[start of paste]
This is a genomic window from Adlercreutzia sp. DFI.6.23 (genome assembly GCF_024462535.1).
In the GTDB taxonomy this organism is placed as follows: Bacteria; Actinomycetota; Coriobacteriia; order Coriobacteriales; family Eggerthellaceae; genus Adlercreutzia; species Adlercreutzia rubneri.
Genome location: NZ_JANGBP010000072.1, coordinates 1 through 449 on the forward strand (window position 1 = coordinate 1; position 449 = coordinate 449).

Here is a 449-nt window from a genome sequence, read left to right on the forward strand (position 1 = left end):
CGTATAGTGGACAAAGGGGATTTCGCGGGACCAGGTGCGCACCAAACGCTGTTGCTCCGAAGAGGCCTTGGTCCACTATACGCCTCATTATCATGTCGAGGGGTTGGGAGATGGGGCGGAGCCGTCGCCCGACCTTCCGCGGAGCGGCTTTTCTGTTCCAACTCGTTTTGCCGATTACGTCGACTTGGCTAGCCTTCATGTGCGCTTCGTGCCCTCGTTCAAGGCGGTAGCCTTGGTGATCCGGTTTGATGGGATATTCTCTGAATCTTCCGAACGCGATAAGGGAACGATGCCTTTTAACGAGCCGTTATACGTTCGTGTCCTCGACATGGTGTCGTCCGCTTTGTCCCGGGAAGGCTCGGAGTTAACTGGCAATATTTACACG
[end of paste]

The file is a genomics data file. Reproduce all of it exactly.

This is a genomic window from Adlercreutzia sp. DFI.6.23 (genome assembly GCF_024462535.1).
In the GTDB taxonomy this organism is placed as follows: Bacteria; Actinomycetota; Coriobacteriia; order Coriobacteriales; family Eggerthellaceae; genus Adlercreutzia; species Adlercreutzia rubneri.
Genome location: NZ_JANGBP010000072.1, coordinates 1 through 449 on the forward strand (window position 1 = coordinate 1; position 449 = coordinate 449).

Here is a 449-nt window from a genome sequence, read left to right on the forward strand (position 1 = left end):
CGTATAGTGGACAAAGGGGATTTCGCGGGACCAGGTGCGCACCAAACGCTGTTGCTCCGAAGAGGCCTTGGTCCACTATACGCCTCATTATCATGTCGAGGGGTTGGGAGATGGGGCGGAGCCGTCGCCCGACCTTCCGCGGAGCGGCTTTTCTGTTCCAACTCGTTTTGCCGATTACGTCGACTTGGCTAGCCTTCATGTGCGCTTCGTGCCCTCGTTCAAGGCGGTAGCCTTGGTGATCCGGTTTGATGGGATATTCTCTGAATCTTCCGAACGCGATAAGGGAACGATGCCTTTTAACGAGCCGTTATACGTTCGTGTCCTCGACATGGTGTCGTCCGCTTTGTCCCGGGAAGGCTCGGAGTTAACTGGCAATATTTACACG